An Asset Protection Trust (“APT”) is an intentionally defective Grantor Trust. An intentionally defective Grantor Trust is one that treats the trust property differently for income tax purposes of estate tax and gift tax. The veteran will be the lender but not a beneficiary. The trust uses Internal Revenue Code § 671-677 that afford a differential tax treatment for income tax purposes.
For most veterans their most important asset is their residence. As the veteran keeps the House is not part of his equity eligibility purposes Veterans Administration (“VA”); is a “countable resource”. However, if the veteran qualifies for the monthly pension benefit and later sells the House proceeds will disqualify the veteran to receive any additional retirement benefits-veterans until the veteran spends up to a level of eligible activities.
However, if the residence has been submitted in confidence before the application GOES and then sold by the trustee to the proceeds from the sale wouldn’t affect veteran’s retirement benefits. In addition, if the veteran benefits Medicaid needs more than five years from the date that the trust was set up and funded (after two events) the corpus of trust is not part of the Medicaid application of veteran.
The veteran will be the grantor of the trust and the veteran’s children will be the beneficiaries. The trust agreement provides for the rights and duties of the trustee for the trustee can make discretionary distributions to beneficiaries. In addition, it is recommended that the trust agreement provide for a reliable protector that has an absolute power to remove and replace the trustee who does not act in the interest of the purpose of the trust. Establishing trust veteran can have more control over how the trust property are to be deployed and used, even if the veteran has no legal right to the trust corpus.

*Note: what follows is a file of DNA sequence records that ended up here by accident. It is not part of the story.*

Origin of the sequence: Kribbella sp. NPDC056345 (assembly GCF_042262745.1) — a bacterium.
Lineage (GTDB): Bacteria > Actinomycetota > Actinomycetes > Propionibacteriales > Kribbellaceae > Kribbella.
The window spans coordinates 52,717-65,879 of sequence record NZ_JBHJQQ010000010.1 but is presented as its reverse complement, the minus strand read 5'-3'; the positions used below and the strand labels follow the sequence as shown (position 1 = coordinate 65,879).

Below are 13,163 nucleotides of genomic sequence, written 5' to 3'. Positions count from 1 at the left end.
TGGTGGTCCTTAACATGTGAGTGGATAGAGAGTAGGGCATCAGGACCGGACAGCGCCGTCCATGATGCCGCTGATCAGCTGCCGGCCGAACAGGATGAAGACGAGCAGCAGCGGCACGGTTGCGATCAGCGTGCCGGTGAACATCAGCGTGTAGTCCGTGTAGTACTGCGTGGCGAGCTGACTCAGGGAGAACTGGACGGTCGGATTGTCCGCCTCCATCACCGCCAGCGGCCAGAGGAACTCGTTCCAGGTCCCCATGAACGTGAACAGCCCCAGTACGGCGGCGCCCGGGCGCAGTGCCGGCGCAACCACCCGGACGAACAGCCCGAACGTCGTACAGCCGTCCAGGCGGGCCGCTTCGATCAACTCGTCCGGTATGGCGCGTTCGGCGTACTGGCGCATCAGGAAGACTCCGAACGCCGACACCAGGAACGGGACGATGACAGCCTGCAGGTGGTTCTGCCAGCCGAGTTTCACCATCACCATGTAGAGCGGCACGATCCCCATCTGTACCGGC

Some advantages of intentionally defective Grantor Trust are:
The trust can hold and sell the residence of a veteran and keep the proceeds. The proceeds will disqualify not for veteran retirement benefits or Medicaid for the duration of the veteran;
The proceeds from the sale of the residence will not be subject to estate recovery of Medicaid;
The trustee can sell the residence with the creditor to be able to take advantage of the Internal Revenue Code § 121-exemption of capital gains up to $ 250,000;
After the death of the owner, the trust will receive intensified base for purposes of income tax; and
Will keep the assets out of the hands of irresponsible children.